April 19, 2019
In the News
On Friday, March 15, around 1.4 million young people in 123 countries went on strike from school to ask world leaders for stronger action against climate change. These historic, coordinated youth climate strikes began in August 2018 with a solitary 16-year-old Greta Thunberg sitting in front of the Swedish parliament, who was reportedly moved by the urgency of the climate crisis. The movement is supported, among others, by hundreds of academics in the United Kingdom. Furthermore, thousands of scientists have signed petitions in Britain, Finland, and Germany in support of the students.
An estimated 30,000 to 40,000 people participated in the youth climate strike in Paris. According to FRANCE 24’s environmental editor Mairead Dundas, this was the largest turnout in France for these strikes. Some student protesters blocked the headquarters of the French bank Société Générale near the capital. Laurence Tubiana, France’s former Climate Change Ambassador and Special Representative for COP21, who played a major role in negotiating and delivering the Paris climate agreement, was quoted saying, “[…] these young people are asking the leaders and decision-makers to be accountable and to do what they promised.”
The strike coincided with several other instances of climate-related collective action. On Thursday, March 14, four French NGOs filed a lawsuit against the French government, arguing that the latter has not taken action to respect its environmental obligations. Over 2.1 million people have signed a petition titled ‘L’Affaire du siècle’ (case of the century) in support of this initiative. And on Saturday, March 16, thousands of people marched in France to protest the French government’s “inaction” on climate change.
In the United States, youth climate strikes occurred in over 100 cities and were largely organized by three girls—Alexandria Villasenor (13 years old), Haven Coleman (12 years old), and Isra Hirsi (16 years old)—who are the co-founders of the US Youth Climate Strike movement. The strikes occurred in nearly every US state and supported the implementation of the Green New Deal, a plan proposed by several Democrats, which would see the US completely transition to renewable energy by 2030. The proposal has since failed in the Senate.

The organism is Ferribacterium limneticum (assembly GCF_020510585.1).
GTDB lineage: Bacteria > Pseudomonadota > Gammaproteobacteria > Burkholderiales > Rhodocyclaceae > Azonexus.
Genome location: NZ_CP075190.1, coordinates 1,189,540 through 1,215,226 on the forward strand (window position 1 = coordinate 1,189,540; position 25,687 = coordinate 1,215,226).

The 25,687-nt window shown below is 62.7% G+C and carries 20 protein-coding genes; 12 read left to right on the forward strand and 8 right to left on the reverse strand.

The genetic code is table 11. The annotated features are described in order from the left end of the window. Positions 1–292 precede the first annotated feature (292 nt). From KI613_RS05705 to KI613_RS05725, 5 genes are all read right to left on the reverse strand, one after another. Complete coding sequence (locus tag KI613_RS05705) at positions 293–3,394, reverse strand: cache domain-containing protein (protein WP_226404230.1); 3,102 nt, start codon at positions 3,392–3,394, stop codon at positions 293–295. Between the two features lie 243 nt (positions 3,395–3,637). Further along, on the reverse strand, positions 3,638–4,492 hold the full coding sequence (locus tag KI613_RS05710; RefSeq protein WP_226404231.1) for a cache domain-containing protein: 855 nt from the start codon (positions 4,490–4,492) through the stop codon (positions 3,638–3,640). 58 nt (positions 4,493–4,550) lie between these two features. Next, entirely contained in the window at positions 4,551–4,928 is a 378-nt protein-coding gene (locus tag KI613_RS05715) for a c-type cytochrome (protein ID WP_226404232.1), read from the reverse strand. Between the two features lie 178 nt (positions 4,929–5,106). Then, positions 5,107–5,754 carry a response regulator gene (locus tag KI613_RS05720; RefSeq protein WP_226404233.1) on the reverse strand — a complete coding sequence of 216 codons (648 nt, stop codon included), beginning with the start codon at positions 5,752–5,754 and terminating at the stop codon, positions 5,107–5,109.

Climate change lawsuits are growing in the US. According to a recent Vox article, “So far, 14 US cities, counties, and one state have sued fossil fuel companies.” The plaintiffs accuse fossil fuel companies of contributing to global warming by selling certain products, and of improperly informing the public about the products’ harmful impact. Similarly, 21 young people have been suing the federal government since 2015—in a case known as Juliana v. US or Youth v. Government—for policies affecting climate change and its potential impact on younger generations.
The youth climate strikes and lawsuits are a testament to the global concern of climate change. These actions are likely to continue and spread, as the world continues to grapple with the consequences of climate change.
Further reading on this topic
- Summary for Policymakers of IPCC Special Report on Global Warming of 1.5°C approved by governments, IPCC, October 8, 2018
- Photos: kids in 123 countries went on strike to protect the climate, Vox, March 17, 2019
- Pictures From Youth Climate Strikes Around The World, The New York Times, March 15, 2019
- Young climate activists around the world: why I’m striking today, The Guardian, March 15, 2019
- It is absolutely time to panic about climate change, Vox, February 24, 2019
- Just 100 companies responsible for 71% of global emissions, study says, The Guardian, July 10, 2017